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Old 03-19-2016, 09:49 AM   #31
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Big toe .
I wouldn't run with any movement of the hub assy. a few thousandth is just the start . since you could turn the nut by hand there is no pre load on the bearing . go back in set the bearing imo
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Old 03-19-2016, 10:37 AM   #32
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I strongly dissagree with your statement that there is no way or almost now way of blowing grease past the rear seal. The real facts are it can and does blow past the rear seal if not done correctly and even then you can have issues with the grease going past the rear seal . the best way to pack bearings is to remove the hub and pack by hand . since my unit was new when picked up from the dealer i used the ez-lube to getter home
. once there and pulled the hubs grease had gotten past this new seal . lucky for me it was just a small amount that did not get on the breaks .

I agree as well. I decided to pack my bearings after about a year and all 4 seals had leaked grease all over the brakes. Pretty sad! Jerry


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Old 03-19-2016, 10:47 AM   #33
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the ez lube is an ok way to add a bit of grease between full bearing inspections and packs but not a way to pack bearings and think it's good to go . to many get a false since of security thinking they took care of their bearings by pumping them full of grease .
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Old 03-19-2016, 10:47 AM   #34
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I agree as well. I decided to pack my bearings after about a year and all 4 seals had leaked grease all over the brakes. Pretty sad! Jerry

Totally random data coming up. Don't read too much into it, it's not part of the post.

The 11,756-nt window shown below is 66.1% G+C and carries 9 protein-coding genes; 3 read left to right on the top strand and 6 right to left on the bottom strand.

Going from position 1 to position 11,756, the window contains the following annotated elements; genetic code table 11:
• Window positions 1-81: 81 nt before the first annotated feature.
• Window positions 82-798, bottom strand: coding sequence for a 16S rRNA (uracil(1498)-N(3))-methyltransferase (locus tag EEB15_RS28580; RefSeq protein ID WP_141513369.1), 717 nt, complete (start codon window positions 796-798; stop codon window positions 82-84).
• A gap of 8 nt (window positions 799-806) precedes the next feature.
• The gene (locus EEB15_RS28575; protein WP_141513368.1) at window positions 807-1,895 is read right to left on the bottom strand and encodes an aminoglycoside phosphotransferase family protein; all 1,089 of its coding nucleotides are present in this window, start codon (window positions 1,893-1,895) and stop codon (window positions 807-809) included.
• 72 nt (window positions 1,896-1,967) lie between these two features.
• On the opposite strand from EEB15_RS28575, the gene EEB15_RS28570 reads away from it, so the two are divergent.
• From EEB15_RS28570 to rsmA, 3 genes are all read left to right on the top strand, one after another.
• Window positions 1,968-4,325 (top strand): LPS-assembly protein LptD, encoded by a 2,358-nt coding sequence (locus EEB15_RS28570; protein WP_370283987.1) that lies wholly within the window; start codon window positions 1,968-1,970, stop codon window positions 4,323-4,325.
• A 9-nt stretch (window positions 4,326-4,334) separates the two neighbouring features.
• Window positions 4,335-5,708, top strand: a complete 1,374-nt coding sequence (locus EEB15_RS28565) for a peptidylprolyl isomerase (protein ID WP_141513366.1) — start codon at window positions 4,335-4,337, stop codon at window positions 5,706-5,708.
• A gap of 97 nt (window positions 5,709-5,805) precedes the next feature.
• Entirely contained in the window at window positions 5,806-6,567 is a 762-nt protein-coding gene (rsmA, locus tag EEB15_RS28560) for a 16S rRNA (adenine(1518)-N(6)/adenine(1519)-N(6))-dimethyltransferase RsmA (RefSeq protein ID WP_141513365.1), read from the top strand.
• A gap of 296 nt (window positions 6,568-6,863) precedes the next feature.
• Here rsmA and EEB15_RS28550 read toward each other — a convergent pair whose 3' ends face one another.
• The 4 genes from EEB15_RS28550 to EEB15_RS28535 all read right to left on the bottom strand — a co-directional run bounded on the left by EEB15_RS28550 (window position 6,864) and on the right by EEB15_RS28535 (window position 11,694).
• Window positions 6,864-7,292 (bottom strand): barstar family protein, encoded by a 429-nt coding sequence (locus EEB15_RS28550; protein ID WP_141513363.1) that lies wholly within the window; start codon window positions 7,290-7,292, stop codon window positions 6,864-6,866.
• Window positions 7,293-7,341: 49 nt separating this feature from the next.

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Before you re-packed your bearings, did you notice if there was any 'wobble' in the wheel/hub assembly?

I'm of the opinion (quite possibly wrong) that too much movement, too loose on the castle nut, can kill a seal. We all know that too tight can burn your bearings up, but can too loose cause your seal to sling grease all over....??

But that is strictly an uninformed opinion. And I'd like to hear more....

My little trailer with the Dexter EZ Lubes slung grease on its first trip. About 2,000 miles round trip. Just now found it. I think the pre-load was wrong.

My buddy, a mechanic for 35 years, says a little play in the hub isn't a bad thing. He'd rather have it loose than tight. I think he's wrong. Dead wrong. I tend to agree with the previous poster that no play at all is best.

But how tight do you go? If at all. Finger tight? About the weight of your hand on the wrench? IOW, about 30-40 inch-lbs......??

Trailer bearings are evil
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Old 03-19-2016, 11:00 AM   #35
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I start by spinning the wheel while tightening the nut once the wheel shows resistance i then back off a 1/4 turn and the wheel free spins check for play . guess there are many ways to set a bearing this is what i do . have never used a torque wrench just 40 yrs of practice
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Old 03-19-2016, 12:22 PM   #36
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I've packed my own wheel bearings for 45 years now, and I've never had a bearing or seal failure in that time. IF I remove the hub, I replace the seals. Also, I tighten the castle nut while spinning the hub until resistance is felt. Then back off until I can just barely detect axial clearance. Years ago I did this with a dial indicator and that "barely detected" clearance was about 2 thousandths and my method was consistently at 2-2.5 thousandths on every wheel. That small amount of clearance is critical when that bearing heats up. Hot bearings need a place to go when they thermally grow. Lack of clearance will kill a bearing fast.

That's been my method for years, on vehicles and trailers. Now, here is my question; How do you know that the grease you're pumping into the EZ-Lube is compatible with whatever grease the factory used at initial install? Anyone ever have an issue? Even at highway speeds, the rotation speed is still relatively slow, and I suspect that any quality disc brake compatible grease would mix nicely with other grease brands. That's an opinion based on the fact that I've never had an issue. But I'm also interested in others opinion.